Voice Mail Assists
SEATTLE (ANS) -- A homeless person in search of a job probably has the added handicap of being without a phone.
Addressing the problem, a nonprofit group called the Community Technology Institute provides a free voice mailbox to homeless job hunters and other people who are unable to afford their own phone. The users can collect their phone messages from a pay phone or at a social services office.
To date, more than 20,000 homeless and phoneless people nationwide are able to receive job-related and personal telephone messages thanks to the Institute's Community Voice Mail program.
Patricia Barry, executive director of the program, estimated that it typically takes a homeless or phoneless person about 12 months to "wander the maze of social services" and secure a job. Part of this time is spent walking to employers' offices to set up interviews because of the lack of a home phone. According to Barry, people with phones made available by the voice mail program typically achieve major objectives like a job or housing in 30 to 60 days.
"It makes sense. If you are looking for a job, then you need to be easily reached for callbacks and interviews," said Barry. "(The program) is a dignified way to stay in touch with the world."
Barry, a co-founder of the program, described the voice mail program as the nation's only operating model for universal access to telecommunications for low-income and homeless people.
The inspiration for the voice mail program came in 1991, when Barry noticed that a homeless man would occasionally come into the Seattle Worker Center where she worked to pick up and return telephone messages. "But, sometimes he would get callbacks and we couldn't find him," Barry recalled. She and a co-founder established the Community Technology Institute in 1993.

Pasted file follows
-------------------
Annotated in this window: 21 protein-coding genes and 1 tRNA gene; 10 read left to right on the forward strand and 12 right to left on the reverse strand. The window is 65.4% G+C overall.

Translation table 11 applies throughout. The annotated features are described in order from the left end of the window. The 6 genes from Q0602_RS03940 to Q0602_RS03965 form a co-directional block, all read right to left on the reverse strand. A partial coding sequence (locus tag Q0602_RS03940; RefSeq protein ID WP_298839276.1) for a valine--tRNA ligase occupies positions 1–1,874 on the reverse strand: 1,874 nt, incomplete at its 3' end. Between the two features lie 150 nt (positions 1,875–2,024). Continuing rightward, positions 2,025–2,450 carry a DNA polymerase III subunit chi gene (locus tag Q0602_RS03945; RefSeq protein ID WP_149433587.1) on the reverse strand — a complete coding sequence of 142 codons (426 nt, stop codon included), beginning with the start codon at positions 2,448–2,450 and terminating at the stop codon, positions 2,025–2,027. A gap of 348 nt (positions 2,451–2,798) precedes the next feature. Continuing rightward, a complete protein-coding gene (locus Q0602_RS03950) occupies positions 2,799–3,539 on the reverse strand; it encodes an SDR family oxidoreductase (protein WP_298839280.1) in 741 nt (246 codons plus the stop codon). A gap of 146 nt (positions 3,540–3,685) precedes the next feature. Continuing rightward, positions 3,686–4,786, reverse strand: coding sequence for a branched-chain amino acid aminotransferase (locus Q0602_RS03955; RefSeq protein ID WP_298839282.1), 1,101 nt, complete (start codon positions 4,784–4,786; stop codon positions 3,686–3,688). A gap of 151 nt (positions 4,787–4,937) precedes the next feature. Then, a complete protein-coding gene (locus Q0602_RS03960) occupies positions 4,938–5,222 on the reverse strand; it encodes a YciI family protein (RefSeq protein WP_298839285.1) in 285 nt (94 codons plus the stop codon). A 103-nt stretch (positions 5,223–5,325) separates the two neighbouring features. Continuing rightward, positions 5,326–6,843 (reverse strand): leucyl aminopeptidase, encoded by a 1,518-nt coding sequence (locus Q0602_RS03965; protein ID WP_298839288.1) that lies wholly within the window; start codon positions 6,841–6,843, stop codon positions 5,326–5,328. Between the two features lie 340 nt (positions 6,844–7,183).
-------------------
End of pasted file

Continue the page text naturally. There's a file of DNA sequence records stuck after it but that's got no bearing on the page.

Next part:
Barry made this man, a boiler operator by trade, her test case, offering him the first free voice mail. "Within 10 days, he had gotten two job interviews. Within two weeks, he had a job. And, within a month, he was in an apartment with a car. That's progress," Barry said.
Potential voice mail clients are often identified when they contact social services for other reasons, Barry said. Users pick up their messages from these same social service agencies, from other centers and from public pay phones. Each city's program is run separately according to local needs and resources, she said.
The program is funded through donations and grants. Barry said that the institute is also supported by the Seattle-based Active Voice Corporation, which has so far donated about $500,000 in software products. And it has received help from the Dialogic Corporation, in Parsipanny, N.J., which has donated many $1,500-apiece Voice Boards "that make digital voice mail happen," Barry said.
Barry said the institute is currently exploring the possibility of offering a free community e-mail/Internet service.
Posted: March 3, 1998